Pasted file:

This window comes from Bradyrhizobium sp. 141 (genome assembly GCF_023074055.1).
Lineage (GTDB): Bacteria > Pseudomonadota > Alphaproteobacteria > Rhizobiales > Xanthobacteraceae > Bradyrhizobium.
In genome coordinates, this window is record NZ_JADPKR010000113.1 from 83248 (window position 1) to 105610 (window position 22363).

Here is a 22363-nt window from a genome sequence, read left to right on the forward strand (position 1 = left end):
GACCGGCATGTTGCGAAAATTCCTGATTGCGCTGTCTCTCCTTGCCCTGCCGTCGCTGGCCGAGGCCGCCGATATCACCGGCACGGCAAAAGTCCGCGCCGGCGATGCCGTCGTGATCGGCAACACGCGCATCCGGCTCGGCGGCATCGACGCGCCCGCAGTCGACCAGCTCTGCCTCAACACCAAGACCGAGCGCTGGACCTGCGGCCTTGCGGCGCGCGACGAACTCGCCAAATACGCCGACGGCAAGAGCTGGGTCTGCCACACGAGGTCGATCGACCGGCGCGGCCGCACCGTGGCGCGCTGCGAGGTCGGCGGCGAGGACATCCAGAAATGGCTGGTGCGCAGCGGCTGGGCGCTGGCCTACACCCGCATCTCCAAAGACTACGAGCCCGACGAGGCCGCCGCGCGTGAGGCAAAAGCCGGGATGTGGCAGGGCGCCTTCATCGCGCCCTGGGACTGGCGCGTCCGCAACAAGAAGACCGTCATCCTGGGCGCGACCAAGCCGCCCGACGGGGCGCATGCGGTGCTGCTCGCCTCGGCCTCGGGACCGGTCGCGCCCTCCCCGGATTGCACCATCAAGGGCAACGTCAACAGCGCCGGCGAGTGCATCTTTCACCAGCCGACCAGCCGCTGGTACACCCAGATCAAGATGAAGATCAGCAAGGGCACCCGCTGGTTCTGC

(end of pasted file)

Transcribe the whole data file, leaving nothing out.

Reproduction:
This window comes from Bradyrhizobium sp. 141 (genome assembly GCF_023074055.1).
Lineage (GTDB): Bacteria > Pseudomonadota > Alphaproteobacteria > Rhizobiales > Xanthobacteraceae > Bradyrhizobium.
In genome coordinates, this window is record NZ_JADPKR010000113.1 from 83248 (window position 1) to 105610 (window position 22363).

Here is a 22363-nt window from a genome sequence, read left to right on the forward strand (position 1 = left end):
GACCGGCATGTTGCGAAAATTCCTGATTGCGCTGTCTCTCCTTGCCCTGCCGTCGCTGGCCGAGGCCGCCGATATCACCGGCACGGCAAAAGTCCGCGCCGGCGATGCCGTCGTGATCGGCAACACGCGCATCCGGCTCGGCGGCATCGACGCGCCCGCAGTCGACCAGCTCTGCCTCAACACCAAGACCGAGCGCTGGACCTGCGGCCTTGCGGCGCGCGACGAACTCGCCAAATACGCCGACGGCAAGAGCTGGGTCTGCCACACGAGGTCGATCGACCGGCGCGGCCGCACCGTGGCGCGCTGCGAGGTCGGCGGCGAGGACATCCAGAAATGGCTGGTGCGCAGCGGCTGGGCGCTGGCCTACACCCGCATCTCCAAAGACTACGAGCCCGACGAGGCCGCCGCGCGTGAGGCAAAAGCCGGGATGTGGCAGGGCGCCTTCATCGCGCCCTGGGACTGGCGCGTCCGCAACAAGAAGACCGTCATCCTGGGCGCGACCAAGCCGCCCGACGGGGCGCATGCGGTGCTGCTCGCCTCGGCCTCGGGACCGGTCGCGCCCTCCCCGGATTGCACCATCAAGGGCAACGTCAACAGCGCCGGCGAGTGCATCTTTCACCAGCCGACCAGCCGCTGGTACACCCAGATCAAGATGAAGATCAGCAAGGGCACCCGCTGGTTCTGC